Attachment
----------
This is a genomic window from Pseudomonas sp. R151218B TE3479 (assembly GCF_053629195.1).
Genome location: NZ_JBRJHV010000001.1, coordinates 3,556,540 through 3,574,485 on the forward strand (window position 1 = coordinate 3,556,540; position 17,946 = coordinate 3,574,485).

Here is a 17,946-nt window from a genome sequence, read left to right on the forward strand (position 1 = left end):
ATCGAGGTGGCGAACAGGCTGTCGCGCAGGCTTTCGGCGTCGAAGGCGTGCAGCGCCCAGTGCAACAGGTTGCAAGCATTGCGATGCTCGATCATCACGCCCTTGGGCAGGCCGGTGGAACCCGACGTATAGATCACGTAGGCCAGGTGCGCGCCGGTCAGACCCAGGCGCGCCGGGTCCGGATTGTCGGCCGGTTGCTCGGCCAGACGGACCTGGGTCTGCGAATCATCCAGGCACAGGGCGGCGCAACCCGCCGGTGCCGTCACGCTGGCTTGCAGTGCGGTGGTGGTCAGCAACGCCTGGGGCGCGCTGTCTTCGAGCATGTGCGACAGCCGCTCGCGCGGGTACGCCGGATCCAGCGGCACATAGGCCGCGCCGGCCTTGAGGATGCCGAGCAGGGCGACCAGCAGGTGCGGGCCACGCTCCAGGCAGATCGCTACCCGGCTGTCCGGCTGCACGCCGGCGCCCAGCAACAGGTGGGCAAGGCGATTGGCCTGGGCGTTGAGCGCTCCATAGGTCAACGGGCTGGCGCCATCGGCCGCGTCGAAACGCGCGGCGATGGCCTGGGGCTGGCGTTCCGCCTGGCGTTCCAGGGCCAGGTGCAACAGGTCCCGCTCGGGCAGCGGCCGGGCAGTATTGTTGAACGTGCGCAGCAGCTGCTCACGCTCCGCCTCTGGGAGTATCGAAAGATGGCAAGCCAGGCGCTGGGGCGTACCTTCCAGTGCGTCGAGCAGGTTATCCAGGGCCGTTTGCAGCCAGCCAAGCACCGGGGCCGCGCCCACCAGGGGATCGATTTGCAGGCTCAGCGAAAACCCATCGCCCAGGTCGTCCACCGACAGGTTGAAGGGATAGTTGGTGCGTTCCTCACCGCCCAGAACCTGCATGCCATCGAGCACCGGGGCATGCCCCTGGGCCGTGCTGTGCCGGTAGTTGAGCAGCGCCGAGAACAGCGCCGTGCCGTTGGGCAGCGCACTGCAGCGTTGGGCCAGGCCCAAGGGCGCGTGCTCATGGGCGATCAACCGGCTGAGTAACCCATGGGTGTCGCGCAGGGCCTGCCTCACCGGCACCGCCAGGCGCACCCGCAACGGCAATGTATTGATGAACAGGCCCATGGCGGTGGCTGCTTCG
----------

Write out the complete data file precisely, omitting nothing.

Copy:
This is a genomic window from Pseudomonas sp. R151218B TE3479 (assembly GCF_053629195.1).
Genome location: NZ_JBRJHV010000001.1, coordinates 3,556,540 through 3,574,485 on the forward strand (window position 1 = coordinate 3,556,540; position 17,946 = coordinate 3,574,485).

Here is a 17,946-nt window from a genome sequence, read left to right on the forward strand (position 1 = left end):
ATCGAGGTGGCGAACAGGCTGTCGCGCAGGCTTTCGGCGTCGAAGGCGTGCAGCGCCCAGTGCAACAGGTTGCAAGCATTGCGATGCTCGATCATCACGCCCTTGGGCAGGCCGGTGGAACCCGACGTATAGATCACGTAGGCCAGGTGCGCGCCGGTCAGACCCAGGCGCGCCGGGTCCGGATTGTCGGCCGGTTGCTCGGCCAGACGGACCTGGGTCTGCGAATCATCCAGGCACAGGGCGGCGCAACCCGCCGGTGCCGTCACGCTGGCTTGCAGTGCGGTGGTGGTCAGCAACGCCTGGGGCGCGCTGTCTTCGAGCATGTGCGACAGCCGCTCGCGCGGGTACGCCGGATCCAGCGGCACATAGGCCGCGCCGGCCTTGAGGATGCCGAGCAGGGCGACCAGCAGGTGCGGGCCACGCTCCAGGCAGATCGCTACCCGGCTGTCCGGCTGCACGCCGGCGCCCAGCAACAGGTGGGCAAGGCGATTGGCCTGGGCGTTGAGCGCTCCATAGGTCAACGGGCTGGCGCCATCGGCCGCGTCGAAACGCGCGGCGATGGCCTGGGGCTGGCGTTCCGCCTGGCGTTCCAGGGCCAGGTGCAACAGGTCCCGCTCGGGCAGCGGCCGGGCAGTATTGTTGAACGTGCGCAGCAGCTGCTCACGCTCCGCCTCTGGGAGTATCGAAAGATGGCAAGCCAGGCGCTGGGGCGTACCTTCCAGTGCGTCGAGCAGGTTATCCAGGGCCGTTTGCAGCCAGCCAAGCACCGGGGCCGCGCCCACCAGGGGATCGATTTGCAGGCTCAGCGAAAACCCATCGCCCAGGTCGTCCACCGACAGGTTGAAGGGATAGTTGGTGCGTTCCTCACCGCCCAGAACCTGCATGCCATCGAGCACCGGGGCATGCCCCTGGGCCGTGCTGTGCCGGTAGTTGAGCAGCGCCGAGAACAGCGCCGTGCCGTTGGGCAGCGCACTGCAGCGTTGGGCCAGGCCCAAGGGCGCGTGCTCATGGGCGATCAACCGGCTGAGTAACCCATGGGTGTCGCGCAGGGCCTGCCTCACCGGCACCGCCAGGCGCACCCGCAACGGCAATGTATTGATGAACAGGCCCATGGCGGTGGCTGCTTCG